(Re)Collecting the Vietnam War
Vol. 6, No. 2
Ghosts / Specters
Sylvia Shin Huey Chong
Some may believe that the specter of the Vietnam War has been buried in the sands of the first Gulf War and, now, the War on Terror. Yet these ghosts still walk among us. It is difficult to even pin down the number of war dead who make up these spectral ranks. By conservative estimates, about a quarter million South Vietnamese and anywhere from 500,000 to over one million North Vietnamese and Vietnamese Communist military personnel perished in the war. Often invisible are the military deaths from other U.S. allies, including over 5,000 South Koreans, over 400 Australians, and 351 Thais. As of 2010, 58,286 U.S. names are listed on the Vietnam Memorial in Washington, D.C.—a number whose specificity may seem to speak to certainty and closure, yet even these digits shift every year. Yet even these statistics leave out the countless civilian casualties in Viet Nam, Cambodia, and Laos, not only during the years of armed conflict and bombings during “the American War in Vietnam” from 1964-1975, but also through subsequent upheavals, starvation, genocides, political purges, forced migration, and the war between Cambodia and Vietnam. All told, perhaps three to five million civilians died as a result of this conflict. 
But in a less literal sense, the ghosts of the conflict also persist in the form of images, projected onto movie screens, flickering on television sets, even staring out from the pages of newspapers and magazines. If film and photograph are, following André Bazin, akin to embalming, then all visual culture bears a trace of mourning the dead. In their play with light, these two media are themselves spectral substances, broadcasting the elusive presence of bodies and objects, places and histories, that have long since faded. The American mass media has been particularly invested in images of the Vietnam War, from the footage that fed the newly formed nightly TV news broadcast to the photographs that garnered many a photographer accolades and awards to the repetition compulsion that is the Hollywood Vietnam War film. In this final section, we’ve set out to explore the afterlife of the wars in Southeast Asia in these visual forms, as artists of images as well as the written word dwell with and respond to these ghosts of the Vietnam War.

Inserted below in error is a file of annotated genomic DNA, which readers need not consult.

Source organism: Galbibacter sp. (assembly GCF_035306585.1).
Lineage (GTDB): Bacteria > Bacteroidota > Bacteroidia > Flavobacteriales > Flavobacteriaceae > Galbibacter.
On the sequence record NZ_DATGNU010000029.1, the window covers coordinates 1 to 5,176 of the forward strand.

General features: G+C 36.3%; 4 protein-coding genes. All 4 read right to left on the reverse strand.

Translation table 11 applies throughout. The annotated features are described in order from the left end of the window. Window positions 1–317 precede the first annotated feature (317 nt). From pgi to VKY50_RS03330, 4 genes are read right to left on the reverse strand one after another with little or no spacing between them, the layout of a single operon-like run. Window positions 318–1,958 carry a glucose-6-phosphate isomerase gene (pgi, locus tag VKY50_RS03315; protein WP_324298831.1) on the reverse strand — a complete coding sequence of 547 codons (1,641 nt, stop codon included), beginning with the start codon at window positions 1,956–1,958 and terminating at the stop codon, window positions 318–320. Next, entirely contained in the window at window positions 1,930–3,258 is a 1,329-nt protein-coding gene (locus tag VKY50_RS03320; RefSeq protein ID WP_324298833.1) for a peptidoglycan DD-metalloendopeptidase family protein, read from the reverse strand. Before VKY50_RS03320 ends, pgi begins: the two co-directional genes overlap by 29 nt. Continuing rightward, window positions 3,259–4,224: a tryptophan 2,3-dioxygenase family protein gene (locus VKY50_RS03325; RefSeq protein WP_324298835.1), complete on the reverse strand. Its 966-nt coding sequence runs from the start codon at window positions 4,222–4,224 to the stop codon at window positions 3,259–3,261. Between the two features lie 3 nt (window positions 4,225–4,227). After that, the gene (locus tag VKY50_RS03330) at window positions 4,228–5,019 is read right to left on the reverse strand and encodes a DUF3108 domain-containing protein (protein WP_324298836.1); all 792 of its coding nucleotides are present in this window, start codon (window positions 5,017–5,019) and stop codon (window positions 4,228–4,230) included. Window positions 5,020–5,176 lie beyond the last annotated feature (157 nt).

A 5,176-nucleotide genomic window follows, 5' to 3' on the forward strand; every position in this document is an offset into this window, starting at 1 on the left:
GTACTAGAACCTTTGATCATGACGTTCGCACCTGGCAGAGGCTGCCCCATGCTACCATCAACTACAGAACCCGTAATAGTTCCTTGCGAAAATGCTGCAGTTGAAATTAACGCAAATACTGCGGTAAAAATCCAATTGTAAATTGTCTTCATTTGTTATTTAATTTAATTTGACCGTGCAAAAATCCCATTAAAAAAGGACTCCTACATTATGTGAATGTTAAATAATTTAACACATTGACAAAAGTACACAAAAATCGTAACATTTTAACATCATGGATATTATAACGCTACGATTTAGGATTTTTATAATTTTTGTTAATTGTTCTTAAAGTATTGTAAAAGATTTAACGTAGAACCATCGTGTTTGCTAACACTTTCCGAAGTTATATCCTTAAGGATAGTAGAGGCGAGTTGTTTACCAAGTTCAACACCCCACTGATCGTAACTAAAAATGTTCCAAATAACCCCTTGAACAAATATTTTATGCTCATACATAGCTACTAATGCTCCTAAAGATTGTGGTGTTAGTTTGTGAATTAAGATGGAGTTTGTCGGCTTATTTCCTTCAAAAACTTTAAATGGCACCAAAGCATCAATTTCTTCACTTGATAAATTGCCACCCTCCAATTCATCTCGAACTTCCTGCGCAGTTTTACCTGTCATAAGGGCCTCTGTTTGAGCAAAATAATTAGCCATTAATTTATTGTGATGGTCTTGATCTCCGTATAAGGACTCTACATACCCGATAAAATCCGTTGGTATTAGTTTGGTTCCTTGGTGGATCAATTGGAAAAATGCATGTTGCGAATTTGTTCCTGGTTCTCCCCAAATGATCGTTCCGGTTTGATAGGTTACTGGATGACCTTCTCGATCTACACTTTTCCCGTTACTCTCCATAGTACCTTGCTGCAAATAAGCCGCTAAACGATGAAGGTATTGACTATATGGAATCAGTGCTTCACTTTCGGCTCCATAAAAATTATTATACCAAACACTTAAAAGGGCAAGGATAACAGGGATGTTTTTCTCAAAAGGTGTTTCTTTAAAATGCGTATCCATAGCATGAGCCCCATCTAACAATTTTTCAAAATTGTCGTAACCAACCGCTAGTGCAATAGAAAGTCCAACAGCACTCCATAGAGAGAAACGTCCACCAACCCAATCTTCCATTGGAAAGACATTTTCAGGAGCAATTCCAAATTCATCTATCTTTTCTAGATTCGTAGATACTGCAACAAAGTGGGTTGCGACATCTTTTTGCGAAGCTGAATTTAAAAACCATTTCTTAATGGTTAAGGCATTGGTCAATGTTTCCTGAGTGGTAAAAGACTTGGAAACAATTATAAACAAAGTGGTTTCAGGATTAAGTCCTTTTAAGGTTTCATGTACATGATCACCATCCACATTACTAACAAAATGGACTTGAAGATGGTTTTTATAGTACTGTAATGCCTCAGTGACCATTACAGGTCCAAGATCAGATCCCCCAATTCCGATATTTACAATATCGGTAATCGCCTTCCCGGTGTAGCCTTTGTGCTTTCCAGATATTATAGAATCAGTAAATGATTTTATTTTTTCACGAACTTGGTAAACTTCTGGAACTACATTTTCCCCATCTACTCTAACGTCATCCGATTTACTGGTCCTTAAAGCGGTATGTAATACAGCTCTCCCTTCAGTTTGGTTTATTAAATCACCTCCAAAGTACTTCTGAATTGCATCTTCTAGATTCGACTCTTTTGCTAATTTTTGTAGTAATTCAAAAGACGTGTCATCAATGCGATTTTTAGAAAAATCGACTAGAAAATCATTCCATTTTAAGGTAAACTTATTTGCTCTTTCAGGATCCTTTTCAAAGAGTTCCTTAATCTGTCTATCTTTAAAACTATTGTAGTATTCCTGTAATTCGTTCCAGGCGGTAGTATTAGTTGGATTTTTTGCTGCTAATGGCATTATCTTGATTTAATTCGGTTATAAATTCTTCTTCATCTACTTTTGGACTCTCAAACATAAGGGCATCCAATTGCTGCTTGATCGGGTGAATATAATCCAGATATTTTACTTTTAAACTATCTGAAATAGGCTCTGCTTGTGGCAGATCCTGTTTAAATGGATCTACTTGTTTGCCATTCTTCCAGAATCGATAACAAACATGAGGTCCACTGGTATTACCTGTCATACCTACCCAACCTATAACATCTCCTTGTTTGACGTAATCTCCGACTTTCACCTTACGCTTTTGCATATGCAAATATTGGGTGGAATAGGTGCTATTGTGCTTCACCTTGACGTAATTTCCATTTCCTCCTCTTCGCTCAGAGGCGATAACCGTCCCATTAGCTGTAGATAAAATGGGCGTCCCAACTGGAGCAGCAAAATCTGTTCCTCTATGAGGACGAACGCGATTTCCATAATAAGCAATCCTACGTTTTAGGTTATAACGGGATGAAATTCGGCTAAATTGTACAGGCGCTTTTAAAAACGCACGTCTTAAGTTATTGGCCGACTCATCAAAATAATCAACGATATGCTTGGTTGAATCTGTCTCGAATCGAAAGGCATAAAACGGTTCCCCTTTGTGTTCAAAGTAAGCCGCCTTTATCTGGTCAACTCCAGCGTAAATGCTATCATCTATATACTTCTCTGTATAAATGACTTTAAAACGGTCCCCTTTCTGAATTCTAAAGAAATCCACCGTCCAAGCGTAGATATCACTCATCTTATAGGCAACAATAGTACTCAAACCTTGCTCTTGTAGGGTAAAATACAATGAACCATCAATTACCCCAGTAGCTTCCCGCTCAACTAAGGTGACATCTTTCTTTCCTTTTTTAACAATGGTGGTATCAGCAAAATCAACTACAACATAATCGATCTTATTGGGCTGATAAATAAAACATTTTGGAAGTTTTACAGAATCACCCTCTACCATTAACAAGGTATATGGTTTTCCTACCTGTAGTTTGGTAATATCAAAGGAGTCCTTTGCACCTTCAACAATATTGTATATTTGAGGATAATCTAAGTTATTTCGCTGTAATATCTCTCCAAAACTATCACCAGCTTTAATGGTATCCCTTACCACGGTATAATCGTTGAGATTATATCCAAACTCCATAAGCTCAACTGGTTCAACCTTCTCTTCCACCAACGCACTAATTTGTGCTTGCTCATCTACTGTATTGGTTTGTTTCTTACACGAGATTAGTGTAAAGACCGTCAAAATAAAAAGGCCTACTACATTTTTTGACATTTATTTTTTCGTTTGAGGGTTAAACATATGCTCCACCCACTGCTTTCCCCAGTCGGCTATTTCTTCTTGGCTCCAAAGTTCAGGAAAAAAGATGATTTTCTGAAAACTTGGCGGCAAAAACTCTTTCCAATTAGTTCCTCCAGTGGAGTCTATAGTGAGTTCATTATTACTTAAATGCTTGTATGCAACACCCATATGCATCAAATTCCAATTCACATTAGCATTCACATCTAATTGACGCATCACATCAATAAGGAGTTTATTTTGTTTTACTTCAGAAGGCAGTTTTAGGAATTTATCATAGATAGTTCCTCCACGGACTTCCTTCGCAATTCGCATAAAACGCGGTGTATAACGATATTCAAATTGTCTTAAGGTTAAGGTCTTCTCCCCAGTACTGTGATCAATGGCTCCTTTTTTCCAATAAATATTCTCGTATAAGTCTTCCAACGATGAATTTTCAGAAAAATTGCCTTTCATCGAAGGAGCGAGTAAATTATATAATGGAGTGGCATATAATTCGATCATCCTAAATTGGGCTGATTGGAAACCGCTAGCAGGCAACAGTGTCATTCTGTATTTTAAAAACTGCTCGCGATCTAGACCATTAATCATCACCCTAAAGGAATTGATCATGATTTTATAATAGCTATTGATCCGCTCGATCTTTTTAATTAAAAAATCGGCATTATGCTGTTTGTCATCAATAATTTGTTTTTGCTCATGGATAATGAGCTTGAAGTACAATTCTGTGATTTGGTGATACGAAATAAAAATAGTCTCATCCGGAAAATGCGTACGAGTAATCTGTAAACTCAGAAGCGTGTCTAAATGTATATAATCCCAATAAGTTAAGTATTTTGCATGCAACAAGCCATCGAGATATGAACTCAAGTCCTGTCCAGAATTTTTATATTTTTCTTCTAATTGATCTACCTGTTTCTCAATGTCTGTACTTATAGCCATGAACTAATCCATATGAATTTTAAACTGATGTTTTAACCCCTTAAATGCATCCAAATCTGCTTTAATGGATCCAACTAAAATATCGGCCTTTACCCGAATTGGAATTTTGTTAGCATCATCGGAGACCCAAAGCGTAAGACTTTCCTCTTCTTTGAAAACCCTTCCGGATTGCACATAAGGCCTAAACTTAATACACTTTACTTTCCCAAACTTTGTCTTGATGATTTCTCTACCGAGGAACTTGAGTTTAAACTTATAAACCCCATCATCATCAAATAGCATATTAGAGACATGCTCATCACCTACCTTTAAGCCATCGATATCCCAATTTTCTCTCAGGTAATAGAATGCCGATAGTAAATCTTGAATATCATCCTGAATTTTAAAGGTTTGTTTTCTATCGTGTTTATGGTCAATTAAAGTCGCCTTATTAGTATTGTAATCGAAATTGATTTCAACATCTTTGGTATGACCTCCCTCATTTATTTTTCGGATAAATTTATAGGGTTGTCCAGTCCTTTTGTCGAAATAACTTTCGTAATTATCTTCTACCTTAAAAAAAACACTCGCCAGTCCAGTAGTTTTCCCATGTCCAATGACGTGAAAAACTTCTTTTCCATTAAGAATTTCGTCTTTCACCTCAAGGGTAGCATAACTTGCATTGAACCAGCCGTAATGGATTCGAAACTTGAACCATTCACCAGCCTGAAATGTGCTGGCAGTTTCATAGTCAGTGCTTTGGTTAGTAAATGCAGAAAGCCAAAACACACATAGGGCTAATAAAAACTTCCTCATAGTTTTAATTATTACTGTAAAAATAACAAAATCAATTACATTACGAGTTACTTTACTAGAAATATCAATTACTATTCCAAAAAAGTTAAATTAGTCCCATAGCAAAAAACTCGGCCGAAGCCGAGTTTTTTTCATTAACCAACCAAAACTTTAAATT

Graphic novelist Thi Bui opens this section with a bang, intertwining her account of her parents’ memories of Sài Gòn in 1968 with the overwhelming cultural memory imposed by the American media, in particular the shocking image of the “Saigon Execution” photographed by Eddie Adams. In a similar fashion, actor and activist Bee Vang and anthropologist Louisa Schein confront the erasure of Hmong lives (and deaths) through a more recent image-ghost, Clint Eastwood’s Gran Torino (2008), whose white male savior recalls a number of tragic heroes from Hollywood’s Vietnam vet pantheon, including Marlon Brando’s Colonel Kurtz in Apocalypse Now (1979). The flipbook by Sylvia Shin Huey Chong literalizes the links between all of these works by showing the transformation of “Saigon Execution” into Gran Torino, The King and I into Apocalypse Now—blurring the lines between 1968 and 2008, fiction and fact, history and myth.